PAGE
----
In my preface to the edition of the Sanskrit text I have tried to show that Aśvaghoṣa's poem appears to have exercised an important influence on the succeeding poets of the classical period in India. When we compare the descriptions in the seventh book of the Raghuvaṁsa of the ladies of the city crowding to see prince Aja as he passes by from the Svayaṁvara where the princess Bhojyā has chosen him as her husband, with the episode in the third book of the Buddha-carita (ślokas 13-24); or the description's of Kāma's assault on Śiva in the Kumārasambhava with that of Māra's temptation of Buddha in the thirteenth book, we can hardly fail to trace some connection. There is a similar resemblance between the description in the fifth book of the Rāmāyaṇa, where the monkey Hanumat enters Rāvaṇa's palace by night, and sees his wives asleep in the seraglio and their various unconscious attitudes, and in the description in the fifth book of the present poem where Buddha on the night of his leaving his home for ever sees the same unconscious sight in his own palace. Nor may we forget that in the Rāmāyaṇa the description is introduced as an ornamental episode; in the Buddhist poem it an essential elelment in the story, as it supplies the final impulse which stirs the Bodhisattva to make his escape from the world. These different descriptions became afterwards commonplaces in Sanskrit poetry, like the catalogue of the ships in Greek or Roman epics; but they may very well have originated in connection with definite incidents in the Buddhist sacred legend.

The Sanskrit MSS. of Nepal are always negligently transcribed and abound with corrupt passages, which it is often very difficult to detect and restore. My printed text leaves many obscure lines which will have to be cleared up hereafter by more skilful emendations. I have given in the notes to the translation some further emendations of my own, and I have also added several happy conjectures which continental scholars have kindly suggested to me by letter; and I gladly take this opportunity of adding in a foot-note some of which I received too late to insert in their proper places Dr. von Boehtlingk suggests ‘saujā vicacāra’ in VIII, 3, and ‘vilambakeśyo’ in VIII, 21, — two certain emendations. Professor Kielhorn would read ‘nabhasy eva’ in XIII, 47 for ‘nayaty eva,’ and ‘tatraiva nāsīnam ṛṣim’ in XIII, 50. Professor Bühler would read ‘priyatanayas tanayasya’ in I, 87, and ‘na tatyāja ca’ in IV, 80.05.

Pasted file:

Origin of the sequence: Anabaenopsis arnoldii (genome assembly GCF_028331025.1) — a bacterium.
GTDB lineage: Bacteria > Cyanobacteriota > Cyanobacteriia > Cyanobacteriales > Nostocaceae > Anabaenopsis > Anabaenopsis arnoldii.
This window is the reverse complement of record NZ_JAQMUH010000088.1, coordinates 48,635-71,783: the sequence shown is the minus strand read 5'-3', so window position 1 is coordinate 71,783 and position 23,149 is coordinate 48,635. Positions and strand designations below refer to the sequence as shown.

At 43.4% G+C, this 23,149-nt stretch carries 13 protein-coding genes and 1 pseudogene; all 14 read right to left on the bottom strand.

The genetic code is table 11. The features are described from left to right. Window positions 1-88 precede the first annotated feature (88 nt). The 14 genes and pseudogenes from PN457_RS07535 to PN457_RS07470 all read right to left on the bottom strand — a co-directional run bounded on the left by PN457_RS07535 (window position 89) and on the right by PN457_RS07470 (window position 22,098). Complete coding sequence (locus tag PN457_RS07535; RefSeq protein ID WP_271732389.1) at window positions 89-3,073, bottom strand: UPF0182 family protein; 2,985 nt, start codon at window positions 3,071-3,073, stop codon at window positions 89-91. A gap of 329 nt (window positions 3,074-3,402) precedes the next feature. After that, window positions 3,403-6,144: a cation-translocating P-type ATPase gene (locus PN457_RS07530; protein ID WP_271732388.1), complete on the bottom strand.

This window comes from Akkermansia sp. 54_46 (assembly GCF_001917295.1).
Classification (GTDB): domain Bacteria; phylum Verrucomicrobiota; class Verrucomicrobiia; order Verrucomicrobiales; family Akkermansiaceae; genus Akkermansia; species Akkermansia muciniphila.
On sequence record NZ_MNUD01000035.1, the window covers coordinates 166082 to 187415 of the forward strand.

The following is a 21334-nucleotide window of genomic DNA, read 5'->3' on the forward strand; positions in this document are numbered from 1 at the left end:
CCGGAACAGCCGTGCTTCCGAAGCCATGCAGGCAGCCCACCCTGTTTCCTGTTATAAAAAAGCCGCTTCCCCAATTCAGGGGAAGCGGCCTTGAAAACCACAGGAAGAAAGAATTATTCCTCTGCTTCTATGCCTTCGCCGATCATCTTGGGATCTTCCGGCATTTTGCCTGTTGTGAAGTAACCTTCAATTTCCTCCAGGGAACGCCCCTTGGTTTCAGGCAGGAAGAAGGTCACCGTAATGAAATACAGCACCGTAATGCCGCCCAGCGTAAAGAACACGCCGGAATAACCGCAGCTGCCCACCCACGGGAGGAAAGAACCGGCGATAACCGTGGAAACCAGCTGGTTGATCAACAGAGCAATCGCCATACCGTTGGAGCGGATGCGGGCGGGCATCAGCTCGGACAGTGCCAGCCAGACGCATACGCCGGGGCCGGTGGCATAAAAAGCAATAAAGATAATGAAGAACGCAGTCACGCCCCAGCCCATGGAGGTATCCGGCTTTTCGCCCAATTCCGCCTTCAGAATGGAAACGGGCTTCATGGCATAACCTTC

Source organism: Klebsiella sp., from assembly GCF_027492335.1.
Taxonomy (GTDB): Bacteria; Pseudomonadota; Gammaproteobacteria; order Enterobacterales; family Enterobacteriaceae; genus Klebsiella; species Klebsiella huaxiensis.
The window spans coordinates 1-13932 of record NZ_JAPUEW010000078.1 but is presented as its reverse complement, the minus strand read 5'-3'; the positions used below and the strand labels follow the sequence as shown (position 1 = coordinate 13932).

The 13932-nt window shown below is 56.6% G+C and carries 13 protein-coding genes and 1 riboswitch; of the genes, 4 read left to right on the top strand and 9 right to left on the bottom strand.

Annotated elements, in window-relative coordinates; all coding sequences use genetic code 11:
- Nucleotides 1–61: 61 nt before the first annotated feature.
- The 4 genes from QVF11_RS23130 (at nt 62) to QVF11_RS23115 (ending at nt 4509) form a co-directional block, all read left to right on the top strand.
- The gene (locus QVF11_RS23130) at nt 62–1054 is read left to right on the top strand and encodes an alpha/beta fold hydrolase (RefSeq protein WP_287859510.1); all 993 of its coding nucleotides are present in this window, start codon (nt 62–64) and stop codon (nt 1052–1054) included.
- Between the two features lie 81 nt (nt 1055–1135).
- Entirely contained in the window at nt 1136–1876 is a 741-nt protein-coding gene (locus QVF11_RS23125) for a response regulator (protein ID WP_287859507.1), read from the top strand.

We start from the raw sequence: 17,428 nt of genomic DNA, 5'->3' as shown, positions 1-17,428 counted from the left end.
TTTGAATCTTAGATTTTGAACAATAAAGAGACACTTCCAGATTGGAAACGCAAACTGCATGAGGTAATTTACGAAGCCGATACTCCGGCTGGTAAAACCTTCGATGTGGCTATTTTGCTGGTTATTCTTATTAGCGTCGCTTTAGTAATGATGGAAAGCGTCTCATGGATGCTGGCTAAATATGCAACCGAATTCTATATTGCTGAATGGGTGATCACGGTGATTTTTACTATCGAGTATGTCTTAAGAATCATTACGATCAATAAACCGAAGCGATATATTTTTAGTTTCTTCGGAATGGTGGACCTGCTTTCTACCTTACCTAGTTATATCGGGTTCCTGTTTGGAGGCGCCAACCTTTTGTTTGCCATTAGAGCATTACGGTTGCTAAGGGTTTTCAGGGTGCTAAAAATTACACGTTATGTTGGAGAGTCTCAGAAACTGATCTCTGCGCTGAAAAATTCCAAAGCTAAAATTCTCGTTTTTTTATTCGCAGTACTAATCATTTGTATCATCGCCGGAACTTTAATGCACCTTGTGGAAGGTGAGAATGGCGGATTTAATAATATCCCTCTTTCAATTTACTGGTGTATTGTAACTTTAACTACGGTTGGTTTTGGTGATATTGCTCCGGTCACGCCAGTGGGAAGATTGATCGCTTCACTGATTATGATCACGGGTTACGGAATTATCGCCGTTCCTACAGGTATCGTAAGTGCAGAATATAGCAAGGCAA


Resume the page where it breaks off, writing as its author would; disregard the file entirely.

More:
I have endeavoured to make my translation intelligible to the English reader, but many of the verses in the original are very obscure. Aśvaghoṣa employs all the resources of Hindu rhetoric (as we might well expect if I-tsing is right in ascribing to him an ‘alaṅkāra-śāstra’), and it is often difficult to follow his subtil turns of thought and remote allusions; but many passages no doubt owe their present obscurity to undetected mistakes in the text of our MSS. In the absence of any commentary (except so far as the diffuse Chinese translation and occasional reference to the Tibetan have supplied the want) I have necessarily been left to my own resources, and I cannot fail to have sometimes missed my author's meaning.

Prāṁśulabhye phale mohād udbāhur iva vāmanaḥ;

but I have tried to do my best, and no one will welcome more cordially any light which others may throw on the passages I have misunderstood.

The edition of the original text was dedicated to my old friend Professor F. Max Müller, and it is sincere gratification to me that this translation will appear in the same volume with similar translations from his pen.

E. B. C.

Cambridge:

Feb 1, 1894.